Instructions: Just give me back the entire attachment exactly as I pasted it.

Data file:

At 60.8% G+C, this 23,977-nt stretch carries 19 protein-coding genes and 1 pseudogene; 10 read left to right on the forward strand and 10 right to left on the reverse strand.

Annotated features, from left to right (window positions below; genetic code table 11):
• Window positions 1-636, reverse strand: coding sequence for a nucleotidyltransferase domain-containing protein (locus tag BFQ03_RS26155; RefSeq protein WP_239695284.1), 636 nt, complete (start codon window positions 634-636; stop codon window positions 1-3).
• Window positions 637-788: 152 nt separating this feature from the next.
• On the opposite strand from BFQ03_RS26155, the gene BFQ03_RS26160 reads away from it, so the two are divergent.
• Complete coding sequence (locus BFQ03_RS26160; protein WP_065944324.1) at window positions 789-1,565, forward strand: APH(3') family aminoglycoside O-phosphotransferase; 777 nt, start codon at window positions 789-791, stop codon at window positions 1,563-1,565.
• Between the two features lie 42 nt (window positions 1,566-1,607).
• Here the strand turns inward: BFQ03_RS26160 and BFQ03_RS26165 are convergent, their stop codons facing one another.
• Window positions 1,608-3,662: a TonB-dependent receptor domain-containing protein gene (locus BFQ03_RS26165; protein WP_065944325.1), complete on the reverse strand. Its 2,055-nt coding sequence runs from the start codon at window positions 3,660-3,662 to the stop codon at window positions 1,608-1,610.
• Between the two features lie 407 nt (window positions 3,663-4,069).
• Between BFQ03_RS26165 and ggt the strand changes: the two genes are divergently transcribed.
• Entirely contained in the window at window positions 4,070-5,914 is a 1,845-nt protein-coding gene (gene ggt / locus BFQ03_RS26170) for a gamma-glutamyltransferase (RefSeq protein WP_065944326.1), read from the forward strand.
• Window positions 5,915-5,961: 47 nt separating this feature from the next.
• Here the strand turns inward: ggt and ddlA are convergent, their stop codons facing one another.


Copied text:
At 60.8% G+C, this 23,977-nt stretch carries 19 protein-coding genes and 1 pseudogene; 10 read left to right on the forward strand and 10 right to left on the reverse strand.

Annotated features, from left to right (window positions below; genetic code table 11):
• Window positions 1-636, reverse strand: coding sequence for a nucleotidyltransferase domain-containing protein (locus tag BFQ03_RS26155; RefSeq protein WP_239695284.1), 636 nt, complete (start codon window positions 634-636; stop codon window positions 1-3).
• Window positions 637-788: 152 nt separating this feature from the next.
• On the opposite strand from BFQ03_RS26155, the gene BFQ03_RS26160 reads away from it, so the two are divergent.
• Complete coding sequence (locus BFQ03_RS26160; protein WP_065944324.1) at window positions 789-1,565, forward strand: APH(3') family aminoglycoside O-phosphotransferase; 777 nt, start codon at window positions 789-791, stop codon at window positions 1,563-1,565.
• Between the two features lie 42 nt (window positions 1,566-1,607).
• Here the strand turns inward: BFQ03_RS26160 and BFQ03_RS26165 are convergent, their stop codons facing one another.
• Window positions 1,608-3,662: a TonB-dependent receptor domain-containing protein gene (locus BFQ03_RS26165; protein WP_065944325.1), complete on the reverse strand. Its 2,055-nt coding sequence runs from the start codon at window positions 3,660-3,662 to the stop codon at window positions 1,608-1,610.
• Between the two features lie 407 nt (window positions 3,663-4,069).
• Between BFQ03_RS26165 and ggt the strand changes: the two genes are divergently transcribed.
• Entirely contained in the window at window positions 4,070-5,914 is a 1,845-nt protein-coding gene (gene ggt / locus BFQ03_RS26170) for a gamma-glutamyltransferase (RefSeq protein WP_065944326.1), read from the forward strand.
• Window positions 5,915-5,961: 47 nt separating this feature from the next.
• Here the strand turns inward: ggt and ddlA are convergent, their stop codons facing one another.